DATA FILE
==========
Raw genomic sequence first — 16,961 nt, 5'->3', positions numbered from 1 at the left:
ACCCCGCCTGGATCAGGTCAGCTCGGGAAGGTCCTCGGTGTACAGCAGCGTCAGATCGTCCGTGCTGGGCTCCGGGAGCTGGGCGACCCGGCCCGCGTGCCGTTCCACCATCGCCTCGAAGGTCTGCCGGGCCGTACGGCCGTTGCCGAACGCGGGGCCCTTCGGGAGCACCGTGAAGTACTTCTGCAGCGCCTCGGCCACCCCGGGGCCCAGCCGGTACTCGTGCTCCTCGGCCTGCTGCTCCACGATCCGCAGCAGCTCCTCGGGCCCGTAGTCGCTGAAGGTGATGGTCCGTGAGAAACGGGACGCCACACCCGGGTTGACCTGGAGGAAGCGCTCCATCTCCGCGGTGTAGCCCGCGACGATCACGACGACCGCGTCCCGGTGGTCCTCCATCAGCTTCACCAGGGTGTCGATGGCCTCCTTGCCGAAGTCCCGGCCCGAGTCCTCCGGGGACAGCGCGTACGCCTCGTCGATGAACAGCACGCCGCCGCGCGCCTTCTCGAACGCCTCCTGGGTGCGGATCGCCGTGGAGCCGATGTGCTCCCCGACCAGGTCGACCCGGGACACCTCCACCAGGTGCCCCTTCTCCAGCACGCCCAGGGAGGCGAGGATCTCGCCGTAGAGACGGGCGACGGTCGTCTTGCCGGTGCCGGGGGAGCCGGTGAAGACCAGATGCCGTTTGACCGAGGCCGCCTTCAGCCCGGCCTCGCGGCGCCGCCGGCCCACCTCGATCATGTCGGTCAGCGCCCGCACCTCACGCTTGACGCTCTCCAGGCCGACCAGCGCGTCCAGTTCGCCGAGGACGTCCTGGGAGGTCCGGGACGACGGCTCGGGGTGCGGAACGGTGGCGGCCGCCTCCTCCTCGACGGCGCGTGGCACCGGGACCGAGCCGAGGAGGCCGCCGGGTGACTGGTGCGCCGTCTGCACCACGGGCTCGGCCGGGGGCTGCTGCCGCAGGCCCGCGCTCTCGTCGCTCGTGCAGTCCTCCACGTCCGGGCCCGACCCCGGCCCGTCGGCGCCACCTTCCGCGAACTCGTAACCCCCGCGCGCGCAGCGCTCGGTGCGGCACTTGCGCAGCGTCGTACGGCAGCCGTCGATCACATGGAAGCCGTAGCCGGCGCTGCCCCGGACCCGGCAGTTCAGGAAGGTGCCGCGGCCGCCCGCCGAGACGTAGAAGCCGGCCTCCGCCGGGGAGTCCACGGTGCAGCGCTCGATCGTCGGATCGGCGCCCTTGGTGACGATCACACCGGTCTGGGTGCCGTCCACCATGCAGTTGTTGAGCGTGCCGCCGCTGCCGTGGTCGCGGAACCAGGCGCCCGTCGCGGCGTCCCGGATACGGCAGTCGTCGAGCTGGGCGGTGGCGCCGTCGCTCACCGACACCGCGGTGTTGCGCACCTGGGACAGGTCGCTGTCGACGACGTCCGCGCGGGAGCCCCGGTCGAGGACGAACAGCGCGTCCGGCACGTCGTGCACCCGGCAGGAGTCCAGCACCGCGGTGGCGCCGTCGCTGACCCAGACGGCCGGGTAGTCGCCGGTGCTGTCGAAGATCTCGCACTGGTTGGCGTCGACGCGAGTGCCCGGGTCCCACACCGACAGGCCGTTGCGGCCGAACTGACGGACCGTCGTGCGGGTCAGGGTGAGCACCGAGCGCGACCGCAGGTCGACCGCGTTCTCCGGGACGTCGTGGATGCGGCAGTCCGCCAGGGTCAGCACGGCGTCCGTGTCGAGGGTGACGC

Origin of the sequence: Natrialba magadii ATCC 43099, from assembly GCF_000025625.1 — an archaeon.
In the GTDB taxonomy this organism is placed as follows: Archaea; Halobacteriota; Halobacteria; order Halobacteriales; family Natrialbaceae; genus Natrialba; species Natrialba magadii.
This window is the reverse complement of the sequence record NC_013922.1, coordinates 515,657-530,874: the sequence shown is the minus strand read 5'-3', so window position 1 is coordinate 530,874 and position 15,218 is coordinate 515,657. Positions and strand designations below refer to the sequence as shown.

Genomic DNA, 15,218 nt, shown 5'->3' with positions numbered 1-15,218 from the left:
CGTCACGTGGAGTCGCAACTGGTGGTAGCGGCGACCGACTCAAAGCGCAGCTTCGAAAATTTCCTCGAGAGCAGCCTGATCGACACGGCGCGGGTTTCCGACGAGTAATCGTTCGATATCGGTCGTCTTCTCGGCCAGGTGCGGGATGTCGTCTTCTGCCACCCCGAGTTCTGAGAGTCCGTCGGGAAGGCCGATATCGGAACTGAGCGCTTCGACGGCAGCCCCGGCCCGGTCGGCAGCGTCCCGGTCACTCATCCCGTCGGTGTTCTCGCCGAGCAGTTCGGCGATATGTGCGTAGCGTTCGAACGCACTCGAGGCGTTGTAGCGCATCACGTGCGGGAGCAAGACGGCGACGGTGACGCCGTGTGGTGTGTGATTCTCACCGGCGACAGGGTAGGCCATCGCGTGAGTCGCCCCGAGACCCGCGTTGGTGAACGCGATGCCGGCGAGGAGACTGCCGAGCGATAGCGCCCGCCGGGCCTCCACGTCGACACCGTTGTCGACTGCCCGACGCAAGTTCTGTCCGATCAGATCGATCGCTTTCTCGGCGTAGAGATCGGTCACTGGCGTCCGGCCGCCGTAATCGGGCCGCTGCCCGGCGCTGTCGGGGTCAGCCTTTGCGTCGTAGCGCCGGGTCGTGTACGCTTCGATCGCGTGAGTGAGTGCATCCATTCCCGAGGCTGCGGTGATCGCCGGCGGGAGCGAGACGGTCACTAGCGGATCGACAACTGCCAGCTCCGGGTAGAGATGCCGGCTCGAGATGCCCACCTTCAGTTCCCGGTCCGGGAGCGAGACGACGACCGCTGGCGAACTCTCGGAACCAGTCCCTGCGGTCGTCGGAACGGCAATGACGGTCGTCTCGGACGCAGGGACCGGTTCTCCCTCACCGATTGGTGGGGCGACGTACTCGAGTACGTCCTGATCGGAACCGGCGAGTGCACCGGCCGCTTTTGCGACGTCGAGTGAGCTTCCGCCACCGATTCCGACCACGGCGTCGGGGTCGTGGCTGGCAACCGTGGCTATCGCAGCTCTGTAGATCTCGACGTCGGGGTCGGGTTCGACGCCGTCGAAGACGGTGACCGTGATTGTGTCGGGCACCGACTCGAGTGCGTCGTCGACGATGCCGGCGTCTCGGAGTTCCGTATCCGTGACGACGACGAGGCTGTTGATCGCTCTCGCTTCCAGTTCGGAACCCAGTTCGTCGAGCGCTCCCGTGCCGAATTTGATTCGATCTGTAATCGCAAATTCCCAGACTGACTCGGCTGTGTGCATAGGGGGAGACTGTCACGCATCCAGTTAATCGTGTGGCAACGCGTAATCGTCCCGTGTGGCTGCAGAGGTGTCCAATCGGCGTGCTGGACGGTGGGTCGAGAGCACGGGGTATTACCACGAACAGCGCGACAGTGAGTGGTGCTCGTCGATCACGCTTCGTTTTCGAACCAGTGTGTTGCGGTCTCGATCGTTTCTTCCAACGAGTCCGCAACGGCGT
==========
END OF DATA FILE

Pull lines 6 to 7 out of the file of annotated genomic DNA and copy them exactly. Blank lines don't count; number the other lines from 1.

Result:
Genomic DNA, 15,218 nt, shown 5'->3' with positions numbered 1-15,218 from the left:
CGTCACGTGGAGTCGCAACTGGTGGTAGCGGCGACCGACTCAAAGCGCAGCTTCGAAAATTTCCTCGAGAGCAGCCTGATCGACACGGCGCGGGTTTCCGACGAGTAATCGTTCGATATCGGTCGTCTTCTCGGCCAGGTGCGGGATGTCGTCTTCTGCCACCCCGAGTTCTGAGAGTCCGTCGGGAAGGCCGATATCGGAACTGAGCGCTTCGACGGCAGCCCCGGCCCGGTCGGCAGCGTCCCGGTCACTCATCCCGTCGGTGTTCTCGCCGAGCAGTTCGGCGATATGTGCGTAGCGTTCGAACGCACTCGAGGCGTTGTAGCGCATCACGTGCGGGAGCAAGACGGCGACGGTGACGCCGTGTGGTGTGTGATTCTCACCGGCGACAGGGTAGGCCATCGCGTGAGTCGCCCCGAGACCCGCGTTGGTGAACGCGATGCCGGCGAGGAGACTGCCGAGCGATAGCGCCCGCCGGGCCTCCACGTCGACACCGTTGTCGACTGCCCGACGCAAGTTCTGTCCGATCAGATCGATCGCTTTCTCGGCGTAGAGATCGGTCACTGGCGTCCGGCCGCCGTAATCGGGCCGCTGCCCGGCGCTGTCGGGGTCAGCCTTTGCGTCGTAGCGCCGGGTCGTGTACGCTTCGATCGCGTGAGTGAGTGCATCCATTCCCGAGGCTGCGGTGATCGCCGGCGGGAGCGAGACGGTCACTAGCGGATCGACAACTGCCAGCTCCGGGTAGAGATGCCGGCTCGAGATGCCCACCTTCAGTTCCCGGTCCGGGAGCGAGACGACGACCGCTGGCGAACTCTCGGAACCAGTCCCTGCGGTCGTCGGAACGGCAATGACGGTCGTCTCGGACGCAGGGACCGGTTCTCCCTCACCGATTGGTGGGGCGACGTACTCGAGTACGTCCTGATCGGAACCGGCGAGTGCACCGGCCGCTTTTGCGACGTCGAGTGAGCTTCCGCCACCGATTCCGACCACGGCGTCGGGGTCGTGGCTGGCAACCGTGGCTATCGCAGCTCTGTAGATCTCGACGTCGGGGTCGGGTTCGACGCCGTCGAAGACGGTGACCGTGATTGTGTCGGGCACCGACTCGAGTGCGTCGTCGACGATGCCGGCGTCTCGGAGTTCCGTATCCGTGACGACGACGAGGCTGTTGATCGCTCTCGCTTCCAGTTCGGAACCCAGTTCGTCGAGCGCTCCCGTGCCGAATTTGATTCGATCTGTAATCGCAAATTCCCAGACTGACTCGGCTGTGTGCATAGGGGGAGACTGTCACGCATCCAGTTAATCGTGTGGCAACGCGTAATCGTCCCGTGTGGCTGCAGAGGTGTCCAATCGGCGTGCTGGACGGTGGGTCGAGAGCACGGGGTATTACCACGAACAGCGCGACAGTGAGTGGTGCTCGTCGATCACGCTTCGTTTTCGAACCAGTGTGTTGCGGTCTCGATCGTTTCTTCCAACGAGTCCGCAACGGCGT